Because “Nothing Succeeds as Planned”

So, I’m sitting on a train with Caity, Avery, and Nicole making our way to Rabat, the capital of Morocco, for a training on how to educate people on healthy lifestyles and HIV/AIDs prevention, and I’m not really sure what it is about trains, but you can get lost in the moment staring out the window watching the world whiz by you.  It’s almost like this strange out-of-body experience where you know you’re not physically moving yourself but being carried along hurriedly, and as you focus close up or far away, the speed seems to change.  Far in the distance, you can focus on one palm tree that will remain in the window for what seems like an hour, while the little details of the foreground – the rocks and tracks below, a crop of sunflowers so close you’d think you could pick them out the train window – just fly right by you.  And when you take it all in at once, there’s this strange overwhelming sense that even life is just flying right by, the little details mushing together with the big picture and all the while there’s the sensation of being carried through it all, even on days when it felt like you were struggling to put one foot in front of the other from shear exhaustion.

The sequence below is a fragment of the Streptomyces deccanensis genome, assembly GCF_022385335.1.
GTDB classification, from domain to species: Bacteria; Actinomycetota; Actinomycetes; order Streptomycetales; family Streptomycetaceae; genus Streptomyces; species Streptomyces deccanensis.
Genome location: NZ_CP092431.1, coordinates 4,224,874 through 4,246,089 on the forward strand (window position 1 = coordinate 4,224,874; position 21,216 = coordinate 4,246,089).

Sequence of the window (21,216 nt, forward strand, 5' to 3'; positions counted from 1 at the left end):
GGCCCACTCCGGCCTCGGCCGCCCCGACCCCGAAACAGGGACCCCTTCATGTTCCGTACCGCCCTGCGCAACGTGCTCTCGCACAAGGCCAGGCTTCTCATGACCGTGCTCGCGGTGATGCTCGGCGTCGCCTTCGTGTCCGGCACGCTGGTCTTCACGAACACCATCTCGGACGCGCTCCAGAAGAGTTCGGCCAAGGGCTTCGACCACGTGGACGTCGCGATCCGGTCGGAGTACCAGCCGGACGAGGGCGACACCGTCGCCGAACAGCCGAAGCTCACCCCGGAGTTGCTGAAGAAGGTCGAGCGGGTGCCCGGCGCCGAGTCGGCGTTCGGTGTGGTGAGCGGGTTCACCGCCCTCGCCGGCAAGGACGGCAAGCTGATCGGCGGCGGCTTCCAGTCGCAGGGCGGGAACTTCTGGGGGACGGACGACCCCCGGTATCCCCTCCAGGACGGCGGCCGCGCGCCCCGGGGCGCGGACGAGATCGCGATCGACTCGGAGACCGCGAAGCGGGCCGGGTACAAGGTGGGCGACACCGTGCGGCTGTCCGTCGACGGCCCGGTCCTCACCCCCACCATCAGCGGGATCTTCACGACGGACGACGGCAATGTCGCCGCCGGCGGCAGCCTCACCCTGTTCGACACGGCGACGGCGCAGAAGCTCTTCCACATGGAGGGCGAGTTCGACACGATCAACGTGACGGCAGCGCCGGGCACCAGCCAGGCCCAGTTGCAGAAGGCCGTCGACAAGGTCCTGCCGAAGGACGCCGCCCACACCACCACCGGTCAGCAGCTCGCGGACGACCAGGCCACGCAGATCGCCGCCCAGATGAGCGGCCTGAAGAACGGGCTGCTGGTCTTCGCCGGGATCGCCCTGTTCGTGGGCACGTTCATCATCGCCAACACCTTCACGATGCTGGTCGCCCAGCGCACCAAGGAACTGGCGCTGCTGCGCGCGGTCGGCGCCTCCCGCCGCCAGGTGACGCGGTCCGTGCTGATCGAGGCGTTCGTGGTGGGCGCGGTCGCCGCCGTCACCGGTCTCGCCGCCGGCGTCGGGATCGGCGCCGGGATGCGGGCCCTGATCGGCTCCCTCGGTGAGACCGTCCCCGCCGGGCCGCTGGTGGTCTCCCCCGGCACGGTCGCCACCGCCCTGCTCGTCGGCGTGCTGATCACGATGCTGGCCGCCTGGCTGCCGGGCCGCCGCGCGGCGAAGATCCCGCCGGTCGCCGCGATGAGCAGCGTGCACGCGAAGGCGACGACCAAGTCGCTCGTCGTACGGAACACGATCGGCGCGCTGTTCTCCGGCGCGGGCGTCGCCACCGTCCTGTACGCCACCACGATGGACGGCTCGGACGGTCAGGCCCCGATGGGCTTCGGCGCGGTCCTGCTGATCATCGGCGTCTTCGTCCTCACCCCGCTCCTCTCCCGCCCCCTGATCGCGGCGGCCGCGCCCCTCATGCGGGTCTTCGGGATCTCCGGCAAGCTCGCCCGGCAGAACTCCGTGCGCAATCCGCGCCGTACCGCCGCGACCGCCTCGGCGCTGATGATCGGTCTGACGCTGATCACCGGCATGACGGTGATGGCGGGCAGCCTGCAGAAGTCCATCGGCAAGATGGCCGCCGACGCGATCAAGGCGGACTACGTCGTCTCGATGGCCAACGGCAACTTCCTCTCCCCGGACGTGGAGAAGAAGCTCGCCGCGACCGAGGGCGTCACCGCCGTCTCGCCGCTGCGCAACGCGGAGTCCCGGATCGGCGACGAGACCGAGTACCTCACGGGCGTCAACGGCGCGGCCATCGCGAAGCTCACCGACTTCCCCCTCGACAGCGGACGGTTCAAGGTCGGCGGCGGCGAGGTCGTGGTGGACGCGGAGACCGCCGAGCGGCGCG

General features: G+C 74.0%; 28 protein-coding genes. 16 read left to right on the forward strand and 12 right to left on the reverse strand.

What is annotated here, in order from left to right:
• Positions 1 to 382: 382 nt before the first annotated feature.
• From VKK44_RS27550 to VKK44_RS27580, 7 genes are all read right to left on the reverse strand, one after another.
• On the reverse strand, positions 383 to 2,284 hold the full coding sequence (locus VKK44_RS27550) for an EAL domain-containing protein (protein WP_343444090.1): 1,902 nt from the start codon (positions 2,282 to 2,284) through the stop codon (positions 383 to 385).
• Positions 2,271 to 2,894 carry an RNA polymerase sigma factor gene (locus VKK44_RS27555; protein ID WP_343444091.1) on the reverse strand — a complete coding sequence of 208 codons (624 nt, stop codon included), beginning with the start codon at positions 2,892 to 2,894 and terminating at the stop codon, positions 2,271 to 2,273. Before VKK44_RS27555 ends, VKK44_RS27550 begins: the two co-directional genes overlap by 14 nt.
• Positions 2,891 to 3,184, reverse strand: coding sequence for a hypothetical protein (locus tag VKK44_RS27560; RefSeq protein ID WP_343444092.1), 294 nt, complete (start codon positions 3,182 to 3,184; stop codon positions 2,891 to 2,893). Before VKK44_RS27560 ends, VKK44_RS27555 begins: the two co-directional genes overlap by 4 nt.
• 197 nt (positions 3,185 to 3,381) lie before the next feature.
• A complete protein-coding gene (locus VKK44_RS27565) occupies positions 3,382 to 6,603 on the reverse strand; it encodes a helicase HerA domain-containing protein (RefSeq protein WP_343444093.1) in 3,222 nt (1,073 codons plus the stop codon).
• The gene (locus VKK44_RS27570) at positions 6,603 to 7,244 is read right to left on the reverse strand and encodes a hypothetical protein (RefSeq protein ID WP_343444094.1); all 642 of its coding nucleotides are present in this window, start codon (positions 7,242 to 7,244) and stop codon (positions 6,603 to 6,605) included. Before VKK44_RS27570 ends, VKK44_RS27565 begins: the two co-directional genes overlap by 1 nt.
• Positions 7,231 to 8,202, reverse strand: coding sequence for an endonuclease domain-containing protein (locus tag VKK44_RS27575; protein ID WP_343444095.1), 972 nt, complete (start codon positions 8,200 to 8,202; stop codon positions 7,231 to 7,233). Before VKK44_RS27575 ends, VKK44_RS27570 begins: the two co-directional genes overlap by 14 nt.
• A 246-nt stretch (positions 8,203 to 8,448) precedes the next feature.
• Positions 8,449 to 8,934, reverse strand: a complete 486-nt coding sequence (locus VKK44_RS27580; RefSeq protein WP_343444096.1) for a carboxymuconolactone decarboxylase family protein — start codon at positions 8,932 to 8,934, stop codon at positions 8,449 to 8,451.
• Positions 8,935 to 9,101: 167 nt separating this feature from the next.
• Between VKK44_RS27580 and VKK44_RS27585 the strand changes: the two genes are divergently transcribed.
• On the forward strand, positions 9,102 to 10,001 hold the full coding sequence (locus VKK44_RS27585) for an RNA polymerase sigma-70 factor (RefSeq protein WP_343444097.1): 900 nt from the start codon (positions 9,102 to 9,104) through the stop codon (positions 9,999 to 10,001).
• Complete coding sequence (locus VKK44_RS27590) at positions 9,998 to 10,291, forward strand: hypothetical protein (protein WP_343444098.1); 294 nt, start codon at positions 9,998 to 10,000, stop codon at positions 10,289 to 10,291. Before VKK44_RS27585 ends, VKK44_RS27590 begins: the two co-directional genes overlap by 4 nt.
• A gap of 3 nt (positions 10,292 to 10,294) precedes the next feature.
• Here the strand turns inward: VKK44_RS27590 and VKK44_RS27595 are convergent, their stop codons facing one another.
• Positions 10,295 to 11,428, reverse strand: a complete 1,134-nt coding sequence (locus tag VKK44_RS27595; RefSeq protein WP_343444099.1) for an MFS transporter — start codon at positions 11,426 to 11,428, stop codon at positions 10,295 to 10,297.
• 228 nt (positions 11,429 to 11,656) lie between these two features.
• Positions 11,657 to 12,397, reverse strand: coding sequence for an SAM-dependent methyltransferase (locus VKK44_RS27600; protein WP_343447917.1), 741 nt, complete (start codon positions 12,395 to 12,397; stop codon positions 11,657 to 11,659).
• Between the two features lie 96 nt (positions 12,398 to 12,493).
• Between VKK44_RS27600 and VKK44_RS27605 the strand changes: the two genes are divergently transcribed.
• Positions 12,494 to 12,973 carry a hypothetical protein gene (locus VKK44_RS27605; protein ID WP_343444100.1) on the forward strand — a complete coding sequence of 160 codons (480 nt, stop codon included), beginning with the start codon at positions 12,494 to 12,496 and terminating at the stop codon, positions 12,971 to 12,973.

It’s things like that, when the world seems to throw the little details and the big picture together where you start to ask yourself how it all fits or whether it even should, as though life is a puzzle, and the different aspects of your life eventually come together to tell a clear story.  The path that lead me here, from majoring in religion to following the footsteps of a grandfather who lived in Casablanca, almost starts to look like a linear path, a few chapters to a good story with intrigue, fate, and faith.  As much as I’d like that, I’m not sure life is that clear or succinct.  We like – we need – to find ways to make it that clear; we add a narrative to give us a sense of meaning and purpose, but sometimes, life can be a little more random than that, for better or for worse.  We move from phase to phase and from unexpected moment to unexpected moment.  Our plans, whatever they may be, don’t always turn out the way we wanted or thought they would; no surprises there – thought I’d be finishing my first year of PhD candidacy this June.  But I live in Morocco, and still have yet to grasp that fact, especially considering how happy I could be doing something totally opposite of what I expected to be doing.  We should live unexpectedly open to whatever comes our way.

Case in point, our first day in Rabat, we found ourselves across the street from a garrisoned wall that turned out to be the Chellah, or an ancient Roman city (which had been built over during the 13th century, as well).  Rabat was the last place I ever would’ve expected to happen upon a major archaeological site with Roman streets, forums, or old graves paying homage to Constantine.  But when in Morocco, expect the unexpected, I suppose.